When I came up with Jingle Belle, it was about finding a way to express that. Also, it's a chance for me to comment on a type of relationship I've seen over the years: a famous father and well-known to kids around the world, but around the house he's just "plain ol' dad" and has the same problems any father has. Its what's goes on behind the scenes. Traditionally, Santa is never shown having kids but I'd thought I'd give him one – and as a spoiled brat.

NRAMA: The origin of Jingle. Let's talk art here -- you're working with artist Stephanie Gladden on this book, who you've done several Jingle Belle strips in the past with. How'd you come to work with her, and what does she add to Jingle Belle?

PD: Well, Stephanie was an artist I'd been aware of for a long time. She has a very chameleon-like talent ot draw the style of just about any cartoonist out there, while giving it her own special style of motion and animation. I'd known her from The Simpsons, and she did her own book called Hopster's Tracks that I loved the character designs for.

A lot of people will do the Disney-type stuff, but she was doing the Warner Bros. style – in terms fo faces and emotion. Not only do I love this, but if I could draw this well then this is the sort of drawing I'd love to do. It has such flow and a life to it. She also draws amazingly cute girls, and she's on my short list of people I want to work with – and I've been lucky enough to work with her several times at Dark Horse and elsewhere.

When I told her about this new Jingle Belle one-shot, she was all for it. Cute girls and monsters – a Universal monster at that, which she's a huge fan of. That fun monster look that started in the 60s and continued on to today. Not a gore fest, but still horrific at times.

NRAMA: Yes, I know what you mean. Let's talk about the imprint this book is launching on its shoulders – Dinicartoons. What's it about?

PD: Dinicartoons will be the home of Jingle Belle and her friends. A lot of the stuff I've done for other publishers will be reprinted as collections under this imprint. But I'm also creating a lot of new stuff, and even talked to J. Bone about doing another Mutant, Texas series or one-shot. I'm also creating new titles but we don't want to sound the trumpet before I've finished writing the first couple issues and they have a proper launch.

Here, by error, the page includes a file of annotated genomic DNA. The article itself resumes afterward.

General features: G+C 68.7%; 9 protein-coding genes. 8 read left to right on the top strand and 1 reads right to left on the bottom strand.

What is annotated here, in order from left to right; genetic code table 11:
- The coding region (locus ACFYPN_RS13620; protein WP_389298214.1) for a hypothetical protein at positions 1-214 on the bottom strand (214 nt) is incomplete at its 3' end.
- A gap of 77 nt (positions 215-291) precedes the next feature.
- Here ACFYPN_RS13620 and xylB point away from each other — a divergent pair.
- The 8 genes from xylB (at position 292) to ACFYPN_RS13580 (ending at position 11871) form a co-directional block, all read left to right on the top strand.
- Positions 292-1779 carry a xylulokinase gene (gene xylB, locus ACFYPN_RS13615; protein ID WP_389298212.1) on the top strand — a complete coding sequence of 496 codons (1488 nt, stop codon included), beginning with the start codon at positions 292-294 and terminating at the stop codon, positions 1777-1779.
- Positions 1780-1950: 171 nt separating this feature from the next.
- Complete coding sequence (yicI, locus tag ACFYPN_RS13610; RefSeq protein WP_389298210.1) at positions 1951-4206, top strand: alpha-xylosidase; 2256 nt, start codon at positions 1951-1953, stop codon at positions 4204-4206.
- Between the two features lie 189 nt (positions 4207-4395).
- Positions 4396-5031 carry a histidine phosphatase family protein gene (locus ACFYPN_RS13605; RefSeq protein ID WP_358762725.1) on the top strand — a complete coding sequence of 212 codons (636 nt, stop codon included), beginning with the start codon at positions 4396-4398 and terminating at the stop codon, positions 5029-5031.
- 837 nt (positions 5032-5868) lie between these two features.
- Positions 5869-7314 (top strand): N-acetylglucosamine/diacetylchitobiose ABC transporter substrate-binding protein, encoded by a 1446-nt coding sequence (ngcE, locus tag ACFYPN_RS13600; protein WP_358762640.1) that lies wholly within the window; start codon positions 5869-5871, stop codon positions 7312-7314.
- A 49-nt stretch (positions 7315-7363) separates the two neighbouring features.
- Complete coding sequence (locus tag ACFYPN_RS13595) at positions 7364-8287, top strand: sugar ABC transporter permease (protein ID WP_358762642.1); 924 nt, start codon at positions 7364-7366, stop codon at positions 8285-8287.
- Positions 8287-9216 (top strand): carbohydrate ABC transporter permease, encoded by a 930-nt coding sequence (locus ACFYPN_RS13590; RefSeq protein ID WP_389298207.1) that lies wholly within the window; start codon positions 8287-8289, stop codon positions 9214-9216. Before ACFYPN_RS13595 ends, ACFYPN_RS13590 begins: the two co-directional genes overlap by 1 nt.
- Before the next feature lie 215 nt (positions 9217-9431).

One of the books will be in a big fantasy world – that's one I've been working on for awhile. I'm also creating a new male superhero, and doing something very traditionally superhero-y and hard-edged while still being traditional. And then there's the wider stuff, which will be Jingle Belle and new characters coming up.

My wife and I are also doing animation on goanimate.com called Super Rica & Rashy, which is about a pair of sock monkeys that live in our house and torment us. You'll be seeing some stuff with Rashy in it soon.

I want to do an over-arching DVD cartoons title at some point, with multiple short stories in there. I'm very mucha fan of anthology books, but I want to do it from the Disney or Looney Tunes perspective where we focus on a few characters who each have their own segments. I can use Jingle Belle, Mutant, Texas characters, Little Rashy or new characters. It'll also be a place t showcase new artists who are new to comic books. I meet a lot of animators and artists in L.A. who have cool, dynamic styles. They have a lot of desire to get into comics, and I want to make part of this book to showcase artists with new creations. It's their space to try things out.

NRAMA: The Dinicartoons imprint is a continuation of your partnership with Top Cow, such as with the recent Madame Mirage miniseries. Can you tell about your working relationship with the company?

PD: I know all the guys over there and like them a lot. They've been nothing but encouraging and supportive of this. I talk to them a couple times a week as we finalize plan. Next week we hammer down the first of the new books, and it's great working on Madame Mirage and we're even beginning ramping up the second series soon.